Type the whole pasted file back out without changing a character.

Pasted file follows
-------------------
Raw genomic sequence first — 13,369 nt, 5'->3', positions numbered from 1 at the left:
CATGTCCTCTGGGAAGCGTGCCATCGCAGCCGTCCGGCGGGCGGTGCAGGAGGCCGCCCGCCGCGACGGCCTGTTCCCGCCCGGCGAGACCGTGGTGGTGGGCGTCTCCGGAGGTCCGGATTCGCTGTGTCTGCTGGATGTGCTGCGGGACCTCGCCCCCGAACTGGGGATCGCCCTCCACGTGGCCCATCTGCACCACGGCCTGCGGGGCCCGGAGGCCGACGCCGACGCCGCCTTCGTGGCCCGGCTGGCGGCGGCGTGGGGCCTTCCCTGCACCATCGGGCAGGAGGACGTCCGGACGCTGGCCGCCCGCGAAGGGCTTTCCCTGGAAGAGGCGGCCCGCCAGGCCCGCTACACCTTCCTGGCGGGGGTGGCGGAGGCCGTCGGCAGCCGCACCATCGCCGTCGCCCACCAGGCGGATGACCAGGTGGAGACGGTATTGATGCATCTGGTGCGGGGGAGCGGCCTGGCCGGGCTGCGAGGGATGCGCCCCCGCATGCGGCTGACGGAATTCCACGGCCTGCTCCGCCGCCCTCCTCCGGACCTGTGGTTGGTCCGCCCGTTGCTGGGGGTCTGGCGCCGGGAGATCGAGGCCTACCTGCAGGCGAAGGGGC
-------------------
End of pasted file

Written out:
Raw genomic sequence first — 13,369 nt, 5'->3', positions numbered from 1 at the left:
CATGTCCTCTGGGAAGCGTGCCATCGCAGCCGTCCGGCGGGCGGTGCAGGAGGCCGCCCGCCGCGACGGCCTGTTCCCGCCCGGCGAGACCGTGGTGGTGGGCGTCTCCGGAGGTCCGGATTCGCTGTGTCTGCTGGATGTGCTGCGGGACCTCGCCCCCGAACTGGGGATCGCCCTCCACGTGGCCCATCTGCACCACGGCCTGCGGGGCCCGGAGGCCGACGCCGACGCCGCCTTCGTGGCCCGGCTGGCGGCGGCGTGGGGCCTTCCCTGCACCATCGGGCAGGAGGACGTCCGGACGCTGGCCGCCCGCGAAGGGCTTTCCCTGGAAGAGGCGGCCCGCCAGGCCCGCTACACCTTCCTGGCGGGGGTGGCGGAGGCCGTCGGCAGCCGCACCATCGCCGTCGCCCACCAGGCGGATGACCAGGTGGAGACGGTATTGATGCATCTGGTGCGGGGGAGCGGCCTGGCCGGGCTGCGAGGGATGCGCCCCCGCATGCGGCTGACGGAATTCCACGGCCTGCTCCGCCGCCCTCCTCCGGACCTGTGGTTGGTCCGCCCGTTGCTGGGGGTCTGGCGCCGGGAGATCGAGGCCTACCTGCAGGCGAAGGGGC